Of sound and unsound minds


I think, Socrates then Cicero exaggerated things a big deal when they said

All silly people were unsound

But I go ahead of myself.

Sound here means minds that are under no perturbation from any motion as if it were a disease and unsound are those that are differently affected.

It’s this statement by Cicero in his disputations that I think is a stretch. He writes

No fool is ever free from perturbations of the soul; but all that are diseased are unsound; and the minds of all fools are diseased; therefore all fools are mad.

He says elsewhere that grief, being a disorder of the mind, cannot afflict the wise. This he writes is because, the man of courage is the only wise man and as such, grief cannot befall him.

About makagutu

As Onyango Makagutu I am Kenyan, as far as I am a man, I am a citizen of the world

11 thoughts on “Of sound and unsound minds

  1. I bet he’s pals with Ayn Rand in the afterlife, if there is one.

    Liked by 1 person

  2. I’m not sure if these sentiments translate well to modern times. When contemporaneously heard, their true meaning might’ve been clearer.

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    • makagutu says:

      You could be right but I also think if the wise do not suffer grief, do they feel? Care or do we assume that the wise have resigned themselves to human affairs with its up and downs

      Liked by 1 person

      • Hariod Brawn says:

        Perhaps it’s because the wise know that no soul or self exists as a subject to be afflicted? It doesn’t mean that feelings are not deeply felt, just that they are not perpetuated by an imagined self-entity which believes it suffers under (i.e. is subjected to) such feelings (which themselves are entirely real, of course). My take, fwiw.

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      • That’s a great rewording of the question. It’s evident that all people, be they wise or unwise, experience the same emotional states to varying degrees. In other words, we are all human. However, it is also evident that some people are able to intellectually detach from their emotions under certain circumstances. For example, an incidence of cannibalism could be perceived very differently by different observers. A human rights activist would probably be appalled emotionally, whereas an anthropologist would likely want to study the phenomena objectively and unemotionally. But, this does not necessarily mean that the human rights activist is morally superior to the anthropologist. In a different situation, their reactions might be similar or even reversed.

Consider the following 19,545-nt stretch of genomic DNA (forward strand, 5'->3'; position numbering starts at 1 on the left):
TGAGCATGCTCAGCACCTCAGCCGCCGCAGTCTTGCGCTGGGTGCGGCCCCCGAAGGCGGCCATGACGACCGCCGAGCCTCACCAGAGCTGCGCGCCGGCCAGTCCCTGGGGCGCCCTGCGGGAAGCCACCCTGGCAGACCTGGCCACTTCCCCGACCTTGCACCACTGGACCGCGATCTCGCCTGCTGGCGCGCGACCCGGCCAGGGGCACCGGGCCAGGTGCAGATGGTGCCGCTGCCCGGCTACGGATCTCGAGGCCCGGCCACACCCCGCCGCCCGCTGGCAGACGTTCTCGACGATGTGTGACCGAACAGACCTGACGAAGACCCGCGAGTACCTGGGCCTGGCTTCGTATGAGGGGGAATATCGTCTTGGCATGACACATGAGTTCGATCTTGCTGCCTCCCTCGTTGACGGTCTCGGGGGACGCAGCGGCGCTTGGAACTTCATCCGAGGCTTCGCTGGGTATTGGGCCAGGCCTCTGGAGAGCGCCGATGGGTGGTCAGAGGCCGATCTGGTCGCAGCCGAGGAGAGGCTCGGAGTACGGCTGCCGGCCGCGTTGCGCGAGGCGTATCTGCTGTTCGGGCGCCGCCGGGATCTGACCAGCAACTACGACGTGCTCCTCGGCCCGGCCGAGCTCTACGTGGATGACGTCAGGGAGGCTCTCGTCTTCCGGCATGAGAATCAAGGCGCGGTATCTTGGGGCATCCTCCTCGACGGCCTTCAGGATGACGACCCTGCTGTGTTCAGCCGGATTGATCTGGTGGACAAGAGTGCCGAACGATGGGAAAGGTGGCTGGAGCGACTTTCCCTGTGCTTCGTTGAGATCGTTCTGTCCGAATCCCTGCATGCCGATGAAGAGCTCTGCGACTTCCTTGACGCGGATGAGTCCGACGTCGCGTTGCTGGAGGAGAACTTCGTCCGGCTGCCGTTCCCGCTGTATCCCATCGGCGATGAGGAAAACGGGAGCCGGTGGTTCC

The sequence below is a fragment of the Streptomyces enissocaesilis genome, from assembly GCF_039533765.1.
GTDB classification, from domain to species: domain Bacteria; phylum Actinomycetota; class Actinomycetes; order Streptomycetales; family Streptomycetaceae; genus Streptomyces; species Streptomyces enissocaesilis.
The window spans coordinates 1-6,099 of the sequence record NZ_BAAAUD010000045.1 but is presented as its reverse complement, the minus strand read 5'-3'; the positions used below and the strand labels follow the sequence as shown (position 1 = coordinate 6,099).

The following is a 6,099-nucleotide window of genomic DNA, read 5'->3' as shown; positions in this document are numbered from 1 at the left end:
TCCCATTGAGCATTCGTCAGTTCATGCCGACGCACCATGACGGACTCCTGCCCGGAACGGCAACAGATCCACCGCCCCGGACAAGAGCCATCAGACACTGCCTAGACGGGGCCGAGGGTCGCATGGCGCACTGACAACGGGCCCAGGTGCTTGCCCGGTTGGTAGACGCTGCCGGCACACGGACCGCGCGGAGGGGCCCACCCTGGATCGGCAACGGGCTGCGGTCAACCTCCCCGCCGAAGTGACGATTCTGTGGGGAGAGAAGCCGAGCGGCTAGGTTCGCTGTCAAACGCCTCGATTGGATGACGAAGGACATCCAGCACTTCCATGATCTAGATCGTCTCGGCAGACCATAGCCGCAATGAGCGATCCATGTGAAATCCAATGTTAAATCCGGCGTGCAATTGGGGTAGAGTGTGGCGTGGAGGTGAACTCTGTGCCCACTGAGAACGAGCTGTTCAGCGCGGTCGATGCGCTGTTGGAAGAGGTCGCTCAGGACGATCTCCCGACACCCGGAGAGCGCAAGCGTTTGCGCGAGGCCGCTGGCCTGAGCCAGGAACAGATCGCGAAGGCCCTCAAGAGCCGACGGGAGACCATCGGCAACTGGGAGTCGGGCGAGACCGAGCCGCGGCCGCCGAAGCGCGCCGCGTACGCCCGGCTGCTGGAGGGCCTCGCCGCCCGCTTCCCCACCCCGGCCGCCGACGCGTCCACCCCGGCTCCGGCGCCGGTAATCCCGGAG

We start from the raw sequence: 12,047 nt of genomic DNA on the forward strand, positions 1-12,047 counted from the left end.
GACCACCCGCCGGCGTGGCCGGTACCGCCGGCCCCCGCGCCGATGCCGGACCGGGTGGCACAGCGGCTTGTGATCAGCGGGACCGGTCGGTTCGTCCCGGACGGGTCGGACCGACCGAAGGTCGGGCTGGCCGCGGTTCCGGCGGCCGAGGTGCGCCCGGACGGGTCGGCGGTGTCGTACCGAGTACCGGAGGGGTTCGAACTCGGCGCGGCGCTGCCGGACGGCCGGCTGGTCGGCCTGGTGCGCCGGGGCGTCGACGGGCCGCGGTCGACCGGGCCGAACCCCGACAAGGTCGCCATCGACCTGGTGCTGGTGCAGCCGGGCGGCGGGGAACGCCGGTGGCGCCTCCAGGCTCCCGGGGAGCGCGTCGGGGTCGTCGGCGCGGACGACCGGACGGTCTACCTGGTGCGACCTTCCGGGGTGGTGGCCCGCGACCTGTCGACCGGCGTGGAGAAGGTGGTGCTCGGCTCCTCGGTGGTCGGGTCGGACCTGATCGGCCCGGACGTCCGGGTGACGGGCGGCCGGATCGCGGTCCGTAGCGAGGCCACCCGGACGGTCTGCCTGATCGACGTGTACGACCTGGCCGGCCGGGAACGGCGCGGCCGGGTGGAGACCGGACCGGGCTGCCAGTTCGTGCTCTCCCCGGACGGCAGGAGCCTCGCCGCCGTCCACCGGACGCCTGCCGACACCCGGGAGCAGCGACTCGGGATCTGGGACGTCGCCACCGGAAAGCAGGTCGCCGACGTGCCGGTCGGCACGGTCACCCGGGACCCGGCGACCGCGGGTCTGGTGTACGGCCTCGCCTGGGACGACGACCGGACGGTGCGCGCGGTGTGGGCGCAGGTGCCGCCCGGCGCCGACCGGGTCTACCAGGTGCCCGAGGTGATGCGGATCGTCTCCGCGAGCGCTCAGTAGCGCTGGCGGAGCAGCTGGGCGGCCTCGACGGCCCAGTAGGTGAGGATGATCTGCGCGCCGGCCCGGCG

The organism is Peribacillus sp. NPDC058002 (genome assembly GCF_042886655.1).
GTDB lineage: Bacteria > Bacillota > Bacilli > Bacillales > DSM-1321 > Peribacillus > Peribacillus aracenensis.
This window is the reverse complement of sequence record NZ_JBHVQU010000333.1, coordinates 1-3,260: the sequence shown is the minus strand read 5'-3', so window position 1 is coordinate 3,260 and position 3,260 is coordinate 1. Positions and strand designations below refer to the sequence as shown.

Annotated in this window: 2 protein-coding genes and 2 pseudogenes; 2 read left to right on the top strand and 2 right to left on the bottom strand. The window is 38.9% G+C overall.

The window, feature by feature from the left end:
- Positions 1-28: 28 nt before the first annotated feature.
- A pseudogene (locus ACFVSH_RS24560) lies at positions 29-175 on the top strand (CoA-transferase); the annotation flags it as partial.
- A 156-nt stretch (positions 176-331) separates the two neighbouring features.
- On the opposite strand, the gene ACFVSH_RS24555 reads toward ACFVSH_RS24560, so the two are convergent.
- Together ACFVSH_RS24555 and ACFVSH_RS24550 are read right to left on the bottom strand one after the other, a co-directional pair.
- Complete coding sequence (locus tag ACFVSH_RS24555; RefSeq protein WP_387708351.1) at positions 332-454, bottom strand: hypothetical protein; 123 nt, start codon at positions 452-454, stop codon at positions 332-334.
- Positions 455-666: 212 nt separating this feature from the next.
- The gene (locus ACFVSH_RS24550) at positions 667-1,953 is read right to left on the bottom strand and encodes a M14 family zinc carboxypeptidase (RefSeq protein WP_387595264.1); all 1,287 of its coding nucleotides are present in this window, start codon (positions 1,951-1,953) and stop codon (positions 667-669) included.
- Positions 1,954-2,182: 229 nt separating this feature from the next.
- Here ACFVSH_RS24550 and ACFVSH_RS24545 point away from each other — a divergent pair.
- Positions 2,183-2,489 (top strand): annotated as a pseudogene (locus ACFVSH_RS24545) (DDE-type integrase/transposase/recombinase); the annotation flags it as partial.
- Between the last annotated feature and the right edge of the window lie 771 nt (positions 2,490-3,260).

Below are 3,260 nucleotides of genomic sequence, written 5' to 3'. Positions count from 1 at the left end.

For higher learning, or understanding very complex problems, emotionality can be an impediment. However, emotional detachment can go too far and result in sociopathy, psychopathy, or even psychosis. Like everything else in life, I suppose, a middle ground between the two extremes is healthiest.

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  3. renudepride says:

    I think that all persons grieve. They may not be emotional, but they feel a sense of loss. Even the believers acknowledge that their deity became either jealous or angry. To not have feelings is extremely unnatural. Naked hugs!

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  4. shelldigger says:

    I generally want to disagree to a point with these comments, but then I think about tRump supporters and I’m not sure anymore…

    Grief befalls us all and should be expected, it is an unavoidable human condition. Wallowing in grief and letting it rule your life forevermore is well, unsound.

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    • makagutu says:

      Grief is a reaction to what has befallen us. So the argument here is that, to the philosopher, such incidences do not result in such perturbation of the mind. Since we expect these things to happen, we shouldn’t lose our minds, literally, over them.

      Liked by 1 person

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